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A lull in the natural world

March 27, 2014

Red Maple buds have been growing fatter and brighter in recent days, and just waiting for some meteorological encouragement to blossom.

These are the times that are beginning to try my soul, and, in truth, I was sorely tempted to start out this edition of the Journal with one of those probably, by now, infamous “A Note to Readers” phrases that ask forgiveness for the recycled column that will appear instead of some fresh account. In truth, I always hate having to do this, but there are occasions when, because of early deadlines, impossible to resolve conflicts with work, a vacation that finds me out of Internet range, or, I suppose, my being in a coma, I have no choice but to mine the archives for something appropriate. It’s that or, well, offer a blank space.

But editors frown on the practice, so I’ve always refrained going the latter route. Still, there are times, soul trying times, when “nothing”—as in, “nothing’s going on, gentle readers, so here’s an account from bygone days when there was actually something natural happening that was worth reporting”—would be close to the most appropriate word to sum up the past week. Last week was one of those times, and it was, from this writer’s point of view, close to agony.

This is, to be sure, made all the worse because the week started out on a high note appropriate to this time of year, the season of renewal. I’d found the first Spotted Salamanders of 2014, and while they weren’t ready to begin their courtship rituals on the ridge, I had, in another temporary pond not too far away from our neighborhood. discovered spermatophores, the little-fingernail-sized packets of sperm that the males deposit on the bottom of vernal pools. This was a sure sign of good things to come and to write about, because once the “spotties” start to arrive, the Wood Frogs—those black-masked batrachians that have spent the entire winter in a state of suspended animation—will soon be joining the breeding party.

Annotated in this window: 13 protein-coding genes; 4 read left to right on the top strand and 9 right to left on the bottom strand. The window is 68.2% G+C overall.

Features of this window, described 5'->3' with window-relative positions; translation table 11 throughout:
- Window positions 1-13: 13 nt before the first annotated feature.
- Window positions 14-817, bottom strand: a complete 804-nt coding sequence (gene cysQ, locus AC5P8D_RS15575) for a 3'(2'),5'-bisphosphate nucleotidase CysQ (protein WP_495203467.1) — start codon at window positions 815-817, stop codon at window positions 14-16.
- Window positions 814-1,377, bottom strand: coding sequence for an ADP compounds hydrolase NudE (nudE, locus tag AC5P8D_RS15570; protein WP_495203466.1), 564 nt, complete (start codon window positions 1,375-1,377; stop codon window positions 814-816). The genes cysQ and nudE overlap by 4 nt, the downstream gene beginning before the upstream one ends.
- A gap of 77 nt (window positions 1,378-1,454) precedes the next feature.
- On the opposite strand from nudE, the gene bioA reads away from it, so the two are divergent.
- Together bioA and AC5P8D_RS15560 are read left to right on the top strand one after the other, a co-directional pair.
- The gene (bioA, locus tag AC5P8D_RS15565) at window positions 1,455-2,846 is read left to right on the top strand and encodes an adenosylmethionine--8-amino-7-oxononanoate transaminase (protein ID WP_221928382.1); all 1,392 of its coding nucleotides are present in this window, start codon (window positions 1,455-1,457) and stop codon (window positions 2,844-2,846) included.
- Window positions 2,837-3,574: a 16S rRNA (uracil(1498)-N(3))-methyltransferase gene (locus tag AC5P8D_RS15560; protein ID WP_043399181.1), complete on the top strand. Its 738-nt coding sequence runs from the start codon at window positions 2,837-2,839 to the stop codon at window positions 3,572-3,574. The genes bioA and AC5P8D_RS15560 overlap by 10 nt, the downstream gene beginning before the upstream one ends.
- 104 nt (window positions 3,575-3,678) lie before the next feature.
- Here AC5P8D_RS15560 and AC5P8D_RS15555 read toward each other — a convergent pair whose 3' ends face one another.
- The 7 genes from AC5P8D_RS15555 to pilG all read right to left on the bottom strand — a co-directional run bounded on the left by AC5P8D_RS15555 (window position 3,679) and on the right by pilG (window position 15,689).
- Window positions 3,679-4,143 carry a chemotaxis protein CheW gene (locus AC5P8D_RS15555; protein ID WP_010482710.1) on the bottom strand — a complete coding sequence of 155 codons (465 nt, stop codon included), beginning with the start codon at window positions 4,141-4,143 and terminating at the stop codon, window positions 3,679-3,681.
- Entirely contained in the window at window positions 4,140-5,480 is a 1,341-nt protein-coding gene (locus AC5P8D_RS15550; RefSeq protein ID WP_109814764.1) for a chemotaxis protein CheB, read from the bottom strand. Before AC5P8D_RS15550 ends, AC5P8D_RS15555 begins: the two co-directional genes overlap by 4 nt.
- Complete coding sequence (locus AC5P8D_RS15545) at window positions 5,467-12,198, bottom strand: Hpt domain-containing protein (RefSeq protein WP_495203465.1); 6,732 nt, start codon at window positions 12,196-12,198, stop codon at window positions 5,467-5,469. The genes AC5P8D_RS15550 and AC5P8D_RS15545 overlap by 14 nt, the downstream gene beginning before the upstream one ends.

In what is certainly the closest thing the natural world has to resurrection, Lithobates sylvaticus survives the winter by flooding its body cavity with protective antifreeze then shutting down all of its organs to the point at which the animal has no heartbeat, pulse, breathing, or brainwaves. This is a condition that the casual observer would call, um, death, but, like the assessment of Mark Twain’s end, the report of a Wood Frog’s demise, based on its winter “frogsicle” appearance, would definitely be an exaggeration. With the arrival of consistent temperatures in the 40s and plenty of rain, the frog thaws and, miraculously, its systems turn on, one by one. Within less than 24 hours, the born-again amphibian is ready to head to the vernal pools to court and mate. (Readers with an interest in Latin names will perhaps be scratching their heads over the scientific name I’ve used. But in a nod to the findings of molecular biology, researchers have decided that Old World frogs of the genus Rana, which is where the Wood Frog used to be located, now merit separation from their New World counterparts. So, along with numerous other changes that appear in the official “Scientific and Standard English Names of Amphibians and Reptiles of North America North of Mexico, with Comments Regarding Confidence in Our Understanding,” Sixth Edition, you’re just going to have to embrace the 2008 dictates of the Society for the Study of Amphibians and Reptiles that was published in Herpetological Circular No. 37 and purge Rana sylvatica from your memory banks in favor of L. sylvaticus. Fortunately, at my age, forgetting is all too easy, so I’ll probably have scant trouble getting on board.)